# Is entropy the volume in phase space of energy E or LESS than E?

1. Sep 26, 2011

### nonequilibrium

Hello,

I thought the statistical definition of entropy for an isolated system of energy E (i.e. microcanonical ensemble) was $S=k \ln \Omega$ where $\Omega$ is the volume in phase space of all the microstates with energy E.

However, if you take a look here http://en.wikipedia.org/wiki/Equipartition_theorem#The_microcanonical_ensemble
there is the line
so they use the volume in phase space where energy < E instead of the surface where energy = E. Do these notions coincide? I would think they'd conflict. Why do they say "by the usual definitions", I'm confused.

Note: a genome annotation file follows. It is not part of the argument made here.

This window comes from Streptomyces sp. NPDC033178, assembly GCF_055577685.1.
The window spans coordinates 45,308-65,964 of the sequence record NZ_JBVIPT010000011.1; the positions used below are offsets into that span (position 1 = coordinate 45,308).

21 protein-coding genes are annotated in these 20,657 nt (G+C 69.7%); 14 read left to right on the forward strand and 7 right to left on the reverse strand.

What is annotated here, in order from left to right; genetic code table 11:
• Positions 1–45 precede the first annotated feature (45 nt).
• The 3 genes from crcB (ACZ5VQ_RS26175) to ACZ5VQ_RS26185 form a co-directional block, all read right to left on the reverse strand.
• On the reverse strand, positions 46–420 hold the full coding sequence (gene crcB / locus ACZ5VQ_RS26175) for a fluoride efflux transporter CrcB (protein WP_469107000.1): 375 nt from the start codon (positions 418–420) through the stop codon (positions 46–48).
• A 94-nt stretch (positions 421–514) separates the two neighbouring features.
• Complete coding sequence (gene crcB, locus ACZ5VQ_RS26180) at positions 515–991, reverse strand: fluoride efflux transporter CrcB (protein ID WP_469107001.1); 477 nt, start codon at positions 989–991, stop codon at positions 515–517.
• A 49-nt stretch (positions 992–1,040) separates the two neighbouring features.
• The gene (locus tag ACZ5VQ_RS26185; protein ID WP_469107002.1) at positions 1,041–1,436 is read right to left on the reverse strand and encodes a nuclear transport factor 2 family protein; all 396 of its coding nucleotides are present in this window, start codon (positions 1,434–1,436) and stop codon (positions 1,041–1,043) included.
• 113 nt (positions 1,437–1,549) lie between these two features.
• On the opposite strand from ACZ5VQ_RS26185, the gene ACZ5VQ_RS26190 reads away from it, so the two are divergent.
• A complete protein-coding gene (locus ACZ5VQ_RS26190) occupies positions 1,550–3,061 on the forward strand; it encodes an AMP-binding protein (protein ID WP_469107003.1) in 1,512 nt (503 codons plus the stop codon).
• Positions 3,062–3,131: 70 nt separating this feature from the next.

2. Sep 26, 2011

### nonequilibrium

I'm finding a source (Huang, Statistical Mechanics, 2nd edition, p134) that states $S = k \log \Omega$ and $S = k \log \Sigma$ are indeed equivalent up to a constant dependent of N. The reason for that, I don't seem to get, as the text is a bit too advanced for me atm.

In a way I'm willing to accept the equivalency (as it would clear up my problem), but there's one thing that bothers me: take for example a state of a certain system such that if you lower the energy, entropy goes up (think of a system with bounded energy), doesn't the $\Sigma(E)$ (= the volume in phase space where energy < E) definition make this behavior impossible, because surely (by definition) $E_1 < E_2 \Rightarrow \Sigma(E_1) < \Sigma(E_2) \Rightarrow S(E_1) < S(E_2)$?

What am I overlooking?